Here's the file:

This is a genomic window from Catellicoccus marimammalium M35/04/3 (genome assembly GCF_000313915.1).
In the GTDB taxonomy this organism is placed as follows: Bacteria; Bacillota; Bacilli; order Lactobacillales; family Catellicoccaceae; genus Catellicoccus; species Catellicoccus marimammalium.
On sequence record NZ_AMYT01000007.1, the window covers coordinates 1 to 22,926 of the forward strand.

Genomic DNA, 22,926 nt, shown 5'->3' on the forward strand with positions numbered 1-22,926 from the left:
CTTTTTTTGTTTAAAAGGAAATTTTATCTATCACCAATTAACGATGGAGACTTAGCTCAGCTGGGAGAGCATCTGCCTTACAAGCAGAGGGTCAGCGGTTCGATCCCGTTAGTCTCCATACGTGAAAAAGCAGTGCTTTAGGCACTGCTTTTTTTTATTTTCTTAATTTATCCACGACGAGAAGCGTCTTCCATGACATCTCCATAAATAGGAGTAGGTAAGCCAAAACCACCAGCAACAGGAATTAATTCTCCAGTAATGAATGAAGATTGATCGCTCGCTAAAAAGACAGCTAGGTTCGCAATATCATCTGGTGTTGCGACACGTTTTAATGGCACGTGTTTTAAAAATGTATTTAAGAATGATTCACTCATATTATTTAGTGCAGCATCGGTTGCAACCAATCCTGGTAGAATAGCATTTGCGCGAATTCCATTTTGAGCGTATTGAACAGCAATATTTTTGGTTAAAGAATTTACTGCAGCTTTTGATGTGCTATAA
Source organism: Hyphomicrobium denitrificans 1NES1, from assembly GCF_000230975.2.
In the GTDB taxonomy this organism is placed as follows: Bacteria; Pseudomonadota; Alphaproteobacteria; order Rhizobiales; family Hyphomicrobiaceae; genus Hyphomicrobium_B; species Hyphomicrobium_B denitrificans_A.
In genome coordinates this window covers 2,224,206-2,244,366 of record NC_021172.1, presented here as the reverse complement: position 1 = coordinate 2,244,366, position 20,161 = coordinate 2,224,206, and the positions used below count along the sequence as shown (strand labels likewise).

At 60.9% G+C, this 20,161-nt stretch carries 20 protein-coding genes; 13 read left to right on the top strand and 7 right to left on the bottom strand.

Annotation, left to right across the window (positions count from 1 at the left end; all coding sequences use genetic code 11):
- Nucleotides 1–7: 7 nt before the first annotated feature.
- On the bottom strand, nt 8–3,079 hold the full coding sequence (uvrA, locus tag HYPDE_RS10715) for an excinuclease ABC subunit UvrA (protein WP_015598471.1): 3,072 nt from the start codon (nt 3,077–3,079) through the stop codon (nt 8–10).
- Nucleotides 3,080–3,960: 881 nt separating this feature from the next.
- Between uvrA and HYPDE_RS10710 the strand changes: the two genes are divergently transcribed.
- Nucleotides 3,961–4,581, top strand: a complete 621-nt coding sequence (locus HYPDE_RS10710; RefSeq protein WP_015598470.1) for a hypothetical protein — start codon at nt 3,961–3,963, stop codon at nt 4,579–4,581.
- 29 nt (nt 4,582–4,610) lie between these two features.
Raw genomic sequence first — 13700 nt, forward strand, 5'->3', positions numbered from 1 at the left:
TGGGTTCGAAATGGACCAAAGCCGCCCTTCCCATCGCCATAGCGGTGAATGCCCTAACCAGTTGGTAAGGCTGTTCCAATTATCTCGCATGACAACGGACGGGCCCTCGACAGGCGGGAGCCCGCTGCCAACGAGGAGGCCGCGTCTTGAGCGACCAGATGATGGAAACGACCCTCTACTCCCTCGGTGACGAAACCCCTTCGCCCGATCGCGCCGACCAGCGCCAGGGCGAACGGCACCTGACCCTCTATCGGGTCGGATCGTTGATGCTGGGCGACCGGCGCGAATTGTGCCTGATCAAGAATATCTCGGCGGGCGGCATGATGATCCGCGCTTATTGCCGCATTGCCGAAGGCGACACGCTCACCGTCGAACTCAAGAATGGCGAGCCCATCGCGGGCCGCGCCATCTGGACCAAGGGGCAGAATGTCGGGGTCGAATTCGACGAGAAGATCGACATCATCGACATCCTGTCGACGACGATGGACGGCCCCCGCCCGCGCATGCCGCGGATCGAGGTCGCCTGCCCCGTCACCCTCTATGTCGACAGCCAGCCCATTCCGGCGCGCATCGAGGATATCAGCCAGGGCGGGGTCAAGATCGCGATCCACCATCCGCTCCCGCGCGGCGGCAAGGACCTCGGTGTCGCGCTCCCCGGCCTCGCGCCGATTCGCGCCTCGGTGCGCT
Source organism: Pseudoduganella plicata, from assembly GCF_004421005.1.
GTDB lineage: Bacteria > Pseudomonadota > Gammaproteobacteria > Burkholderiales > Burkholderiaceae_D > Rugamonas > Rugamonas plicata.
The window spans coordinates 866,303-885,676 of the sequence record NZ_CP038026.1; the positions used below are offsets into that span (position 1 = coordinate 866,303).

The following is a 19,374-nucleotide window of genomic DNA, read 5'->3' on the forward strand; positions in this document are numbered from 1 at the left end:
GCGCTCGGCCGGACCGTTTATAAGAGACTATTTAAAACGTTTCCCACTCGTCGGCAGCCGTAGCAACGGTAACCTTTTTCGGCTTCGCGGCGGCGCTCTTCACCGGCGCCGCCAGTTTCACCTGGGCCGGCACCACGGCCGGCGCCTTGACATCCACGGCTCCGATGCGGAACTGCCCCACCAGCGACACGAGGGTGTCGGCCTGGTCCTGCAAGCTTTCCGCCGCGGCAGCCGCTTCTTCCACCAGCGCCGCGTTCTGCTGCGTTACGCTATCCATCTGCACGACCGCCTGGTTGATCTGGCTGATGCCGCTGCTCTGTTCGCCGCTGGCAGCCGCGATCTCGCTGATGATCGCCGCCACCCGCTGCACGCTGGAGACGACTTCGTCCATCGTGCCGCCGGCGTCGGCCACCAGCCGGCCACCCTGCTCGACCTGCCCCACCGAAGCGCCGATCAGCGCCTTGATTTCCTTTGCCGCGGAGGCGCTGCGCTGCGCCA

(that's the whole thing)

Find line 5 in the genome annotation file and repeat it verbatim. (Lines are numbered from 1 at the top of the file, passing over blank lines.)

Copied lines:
CTTTTTTTGTTTAAAAGGAAATTTTATCTATCACCAATTAACGATGGAGACTTAGCTCAGCTGGGAGAGCATCTGCCTTACAAGCAGAGGGTCAGCGGTTCGATCCCGTTAGTCTCCATACGTGAAAAAGCAGTGCTTTAGGCACTGCTTTTTTTTATTTTCTTAATTTATCCACGACGAGAAGCGTCTTCCATGACATCTCCATAAATAGGAGTAGGTAAGCCAAAACCACCAGCAACAGGAATTAATTCTCCAGTAATGAATGAAGATTGATCGCTCGCTAAAAAGACAGCTAGGTTCGCAATATCATCTGGTGTTGCGACACGTTTTAATGGCACGTGTTTTAAAAATGTATTTAAGAATGATTCACTCATATTATTTAGTGCAGCATCGGTTGCAACCAATCCTGGTAGAATAGCATTTGCGCGAATTCCATTTTGAGCGTATTGAACAGCAATATTTTTGGTTAAAGAATTTACTGCAGCTTTTGATGTGCTATAA